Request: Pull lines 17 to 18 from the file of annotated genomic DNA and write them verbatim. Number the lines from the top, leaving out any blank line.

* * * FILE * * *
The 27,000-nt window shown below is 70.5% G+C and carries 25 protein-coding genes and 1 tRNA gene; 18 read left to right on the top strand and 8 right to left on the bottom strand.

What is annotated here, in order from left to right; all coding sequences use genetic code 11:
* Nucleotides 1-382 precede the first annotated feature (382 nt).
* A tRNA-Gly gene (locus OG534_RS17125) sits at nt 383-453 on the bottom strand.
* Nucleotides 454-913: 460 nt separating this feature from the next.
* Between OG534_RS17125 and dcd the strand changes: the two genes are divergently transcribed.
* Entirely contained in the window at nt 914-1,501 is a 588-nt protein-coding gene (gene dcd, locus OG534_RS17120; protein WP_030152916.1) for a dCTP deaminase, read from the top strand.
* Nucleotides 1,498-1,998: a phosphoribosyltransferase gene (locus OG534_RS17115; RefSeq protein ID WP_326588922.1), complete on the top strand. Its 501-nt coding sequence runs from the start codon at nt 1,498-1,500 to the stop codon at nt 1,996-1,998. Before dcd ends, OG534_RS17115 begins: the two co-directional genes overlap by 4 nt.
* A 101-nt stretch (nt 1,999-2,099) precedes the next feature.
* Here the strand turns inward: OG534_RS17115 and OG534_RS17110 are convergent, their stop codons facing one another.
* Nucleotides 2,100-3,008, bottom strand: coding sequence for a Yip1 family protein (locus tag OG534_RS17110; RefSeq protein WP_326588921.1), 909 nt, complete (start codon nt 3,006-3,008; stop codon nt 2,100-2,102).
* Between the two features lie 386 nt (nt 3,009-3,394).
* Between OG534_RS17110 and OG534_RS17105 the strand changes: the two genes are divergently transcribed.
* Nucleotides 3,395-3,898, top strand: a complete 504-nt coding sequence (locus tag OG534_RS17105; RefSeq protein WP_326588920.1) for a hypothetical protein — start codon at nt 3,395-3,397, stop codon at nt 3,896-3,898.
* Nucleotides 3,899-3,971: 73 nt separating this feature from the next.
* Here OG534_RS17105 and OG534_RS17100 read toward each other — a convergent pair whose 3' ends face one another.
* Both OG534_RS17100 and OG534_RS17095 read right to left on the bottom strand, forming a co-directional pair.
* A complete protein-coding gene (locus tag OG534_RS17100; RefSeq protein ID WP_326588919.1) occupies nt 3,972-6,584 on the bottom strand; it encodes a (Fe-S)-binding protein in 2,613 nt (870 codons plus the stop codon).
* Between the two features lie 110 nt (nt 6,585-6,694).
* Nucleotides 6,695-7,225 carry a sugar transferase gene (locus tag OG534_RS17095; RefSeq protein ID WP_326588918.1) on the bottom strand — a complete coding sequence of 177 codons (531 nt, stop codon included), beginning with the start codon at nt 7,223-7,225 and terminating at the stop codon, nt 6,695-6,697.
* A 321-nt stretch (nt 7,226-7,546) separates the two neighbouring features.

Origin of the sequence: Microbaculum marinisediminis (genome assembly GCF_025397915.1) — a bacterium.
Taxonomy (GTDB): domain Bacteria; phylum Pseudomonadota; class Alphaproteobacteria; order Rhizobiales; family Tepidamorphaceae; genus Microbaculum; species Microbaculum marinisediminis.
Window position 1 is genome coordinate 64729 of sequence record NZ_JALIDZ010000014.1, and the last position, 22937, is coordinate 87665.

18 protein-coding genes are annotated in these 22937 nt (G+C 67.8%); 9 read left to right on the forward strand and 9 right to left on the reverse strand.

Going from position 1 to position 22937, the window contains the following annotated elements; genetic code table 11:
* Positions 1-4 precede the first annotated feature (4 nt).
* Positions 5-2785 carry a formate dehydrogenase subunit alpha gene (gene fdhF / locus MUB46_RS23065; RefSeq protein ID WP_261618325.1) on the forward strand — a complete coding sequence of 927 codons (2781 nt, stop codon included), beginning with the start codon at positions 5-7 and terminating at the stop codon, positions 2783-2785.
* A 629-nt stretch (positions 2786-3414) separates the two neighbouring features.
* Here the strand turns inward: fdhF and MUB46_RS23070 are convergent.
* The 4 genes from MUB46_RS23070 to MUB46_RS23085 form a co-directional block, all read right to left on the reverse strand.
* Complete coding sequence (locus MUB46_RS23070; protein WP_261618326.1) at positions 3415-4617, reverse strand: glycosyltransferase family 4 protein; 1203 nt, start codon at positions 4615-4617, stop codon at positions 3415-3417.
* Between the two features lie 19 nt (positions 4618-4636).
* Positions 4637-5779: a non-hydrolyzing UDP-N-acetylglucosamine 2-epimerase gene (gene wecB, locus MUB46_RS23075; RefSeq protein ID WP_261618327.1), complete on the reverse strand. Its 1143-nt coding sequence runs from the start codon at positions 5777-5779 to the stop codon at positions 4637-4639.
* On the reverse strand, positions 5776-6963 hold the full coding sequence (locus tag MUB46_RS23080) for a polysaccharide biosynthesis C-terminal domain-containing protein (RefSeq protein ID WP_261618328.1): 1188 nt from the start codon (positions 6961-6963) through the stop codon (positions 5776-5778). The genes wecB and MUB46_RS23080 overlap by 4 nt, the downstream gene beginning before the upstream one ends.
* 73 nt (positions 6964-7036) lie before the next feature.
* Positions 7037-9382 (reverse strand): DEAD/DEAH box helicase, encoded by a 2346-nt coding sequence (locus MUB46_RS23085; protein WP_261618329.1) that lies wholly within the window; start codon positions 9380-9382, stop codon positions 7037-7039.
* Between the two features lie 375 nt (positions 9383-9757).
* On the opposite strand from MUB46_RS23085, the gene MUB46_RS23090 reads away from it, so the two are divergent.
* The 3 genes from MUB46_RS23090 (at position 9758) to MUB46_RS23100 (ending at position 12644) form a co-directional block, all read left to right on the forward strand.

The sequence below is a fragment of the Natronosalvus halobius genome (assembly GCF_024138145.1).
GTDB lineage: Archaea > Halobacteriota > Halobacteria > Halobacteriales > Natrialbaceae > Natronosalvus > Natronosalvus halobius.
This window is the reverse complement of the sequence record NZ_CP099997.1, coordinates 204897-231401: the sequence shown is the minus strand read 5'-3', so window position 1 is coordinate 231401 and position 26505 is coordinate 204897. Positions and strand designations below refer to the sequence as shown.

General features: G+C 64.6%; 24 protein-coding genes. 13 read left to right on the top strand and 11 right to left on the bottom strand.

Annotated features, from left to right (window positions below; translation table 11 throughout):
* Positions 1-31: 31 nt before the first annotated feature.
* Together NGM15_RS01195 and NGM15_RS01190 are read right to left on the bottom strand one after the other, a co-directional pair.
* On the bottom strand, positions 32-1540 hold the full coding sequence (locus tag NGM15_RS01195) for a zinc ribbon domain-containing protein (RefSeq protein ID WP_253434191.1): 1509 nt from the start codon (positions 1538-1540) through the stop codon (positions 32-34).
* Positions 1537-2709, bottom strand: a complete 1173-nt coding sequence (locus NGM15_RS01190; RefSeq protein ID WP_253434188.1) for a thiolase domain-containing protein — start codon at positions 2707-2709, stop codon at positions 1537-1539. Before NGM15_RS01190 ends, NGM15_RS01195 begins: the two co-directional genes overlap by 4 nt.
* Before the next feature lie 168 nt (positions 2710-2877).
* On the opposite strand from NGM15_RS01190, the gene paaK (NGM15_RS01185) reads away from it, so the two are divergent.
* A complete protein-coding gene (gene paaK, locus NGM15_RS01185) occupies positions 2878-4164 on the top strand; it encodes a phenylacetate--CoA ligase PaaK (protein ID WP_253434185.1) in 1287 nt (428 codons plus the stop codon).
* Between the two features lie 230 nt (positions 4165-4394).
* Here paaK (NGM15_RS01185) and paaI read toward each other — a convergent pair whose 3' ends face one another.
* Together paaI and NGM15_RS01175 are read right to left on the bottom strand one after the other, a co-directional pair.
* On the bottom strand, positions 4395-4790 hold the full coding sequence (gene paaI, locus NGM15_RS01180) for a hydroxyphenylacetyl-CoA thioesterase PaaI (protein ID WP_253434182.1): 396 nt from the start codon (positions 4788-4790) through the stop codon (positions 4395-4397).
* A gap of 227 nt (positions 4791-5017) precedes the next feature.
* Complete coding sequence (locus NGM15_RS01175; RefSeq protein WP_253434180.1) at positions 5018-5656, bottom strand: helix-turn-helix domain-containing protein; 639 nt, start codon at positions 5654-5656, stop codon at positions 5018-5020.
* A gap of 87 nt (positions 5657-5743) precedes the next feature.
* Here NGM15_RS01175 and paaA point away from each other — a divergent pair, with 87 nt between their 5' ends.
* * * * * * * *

* Both OG534_RS17100 and OG534_RS17095 read right to left on the bottom strand, forming a co-directional pair.
* A complete protein-coding gene (locus tag OG534_RS17100; RefSeq protein ID WP_326588919.1) occupies nt 3,972-6,584 on the bottom strand; it encodes a (Fe-S)-binding protein in 2,613 nt (870 codons plus the stop codon).